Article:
Thursday, January 07, 2016
Album Review :: David Bowie - Blackstar
January 8 2016 (RCA)
Words: Alison Mack
As far as birthdays go there are not many who can celebrate with the release of an album, and a 26th one to boot. As David Bowie hits the age of 69 he is releasing a work as experimental and eccentric as anything he has ever produced, taking in elements of rock, hip hop, folk-pop and abstract jazz.
His first release since he returned after the long absence in 2013 with ‘The Next Day’, and produced with longtime collaborator Tony Visconti and a small contingent of New York jazz musicians, including sax player Donny McCaslin, is 42 minutes of just seven songs, which take in a changed version of the jazz-infused 'Sue (Or In A Season Of Crime)' - which first appeared as a bonus track on Bowie's 2014 'best of' compilation 'Nothing Has Changed' - and ''Tis a Pity She Was A Whore', both filled with the avant-garde, from the funk-infusion of the former upon which LCD Soundsystem's James Murphy plays percussion, to the 70s-styled soul/drum ’n’ bass improvisation of the latter.
The ten-minute long title track (possibly about ISIS, or possibly not about ISIS. Although McCaslin told Rolling Stone that Bowie had said that was what the song was about, it has since been disputed) is deep, dark and epic with McCaslin's sax adding a chill to the eeriness of vocal harmonies snd impressively statuesque synths: "Something happened on the day he died/ Spirit rose a meter, then stepped aside/ Somebody else took his place and bravely cried: I'm a blackstar."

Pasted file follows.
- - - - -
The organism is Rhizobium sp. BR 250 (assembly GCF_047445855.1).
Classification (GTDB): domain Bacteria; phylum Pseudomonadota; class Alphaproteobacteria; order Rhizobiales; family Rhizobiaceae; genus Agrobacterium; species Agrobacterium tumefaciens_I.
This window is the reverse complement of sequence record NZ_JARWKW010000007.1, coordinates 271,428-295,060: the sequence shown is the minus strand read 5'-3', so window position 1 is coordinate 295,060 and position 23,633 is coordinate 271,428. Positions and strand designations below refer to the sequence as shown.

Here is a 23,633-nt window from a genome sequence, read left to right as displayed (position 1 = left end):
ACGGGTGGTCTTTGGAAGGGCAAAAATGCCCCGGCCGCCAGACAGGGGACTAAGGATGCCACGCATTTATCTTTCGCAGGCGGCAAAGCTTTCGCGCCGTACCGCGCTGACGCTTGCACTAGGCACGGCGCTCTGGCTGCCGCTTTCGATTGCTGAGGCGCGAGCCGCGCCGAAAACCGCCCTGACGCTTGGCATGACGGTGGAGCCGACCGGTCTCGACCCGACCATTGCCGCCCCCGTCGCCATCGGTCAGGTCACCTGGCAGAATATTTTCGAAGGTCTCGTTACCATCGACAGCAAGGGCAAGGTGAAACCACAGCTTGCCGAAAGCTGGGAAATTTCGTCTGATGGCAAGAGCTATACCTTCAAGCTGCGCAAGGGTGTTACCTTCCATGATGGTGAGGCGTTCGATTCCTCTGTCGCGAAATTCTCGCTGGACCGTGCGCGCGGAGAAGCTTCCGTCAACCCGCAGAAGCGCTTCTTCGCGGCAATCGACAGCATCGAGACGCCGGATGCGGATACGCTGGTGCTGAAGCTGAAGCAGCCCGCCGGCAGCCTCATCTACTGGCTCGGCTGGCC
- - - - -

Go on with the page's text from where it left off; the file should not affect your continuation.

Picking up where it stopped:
The down-tempo, anthemic 'Lazarus', with standout bass and the ever-present sax hooks, sees Bowie take on the perspective of Newton, the homesick alien character he portrayed in ‘The Man Who Fell To Earth’. 'Dollar Days' is largely piano and strummed acoustic guitar, with a hint of languid sax, as he sings: “If I never see the English evergreens I’m running to/it’s nothing to me, it’s nothing to see,"; while ‘Girl Loves Me’ is a broodingly militaristic tattoo that that has Bowie rapping, “Where the fuck did Monday go?”
'I Can’t Give Everything Away' with its strains of floating sax and an electric guitar break, closes the album that shows David Bowie gas lost none of his flair for reinvention - and still not giving everything away.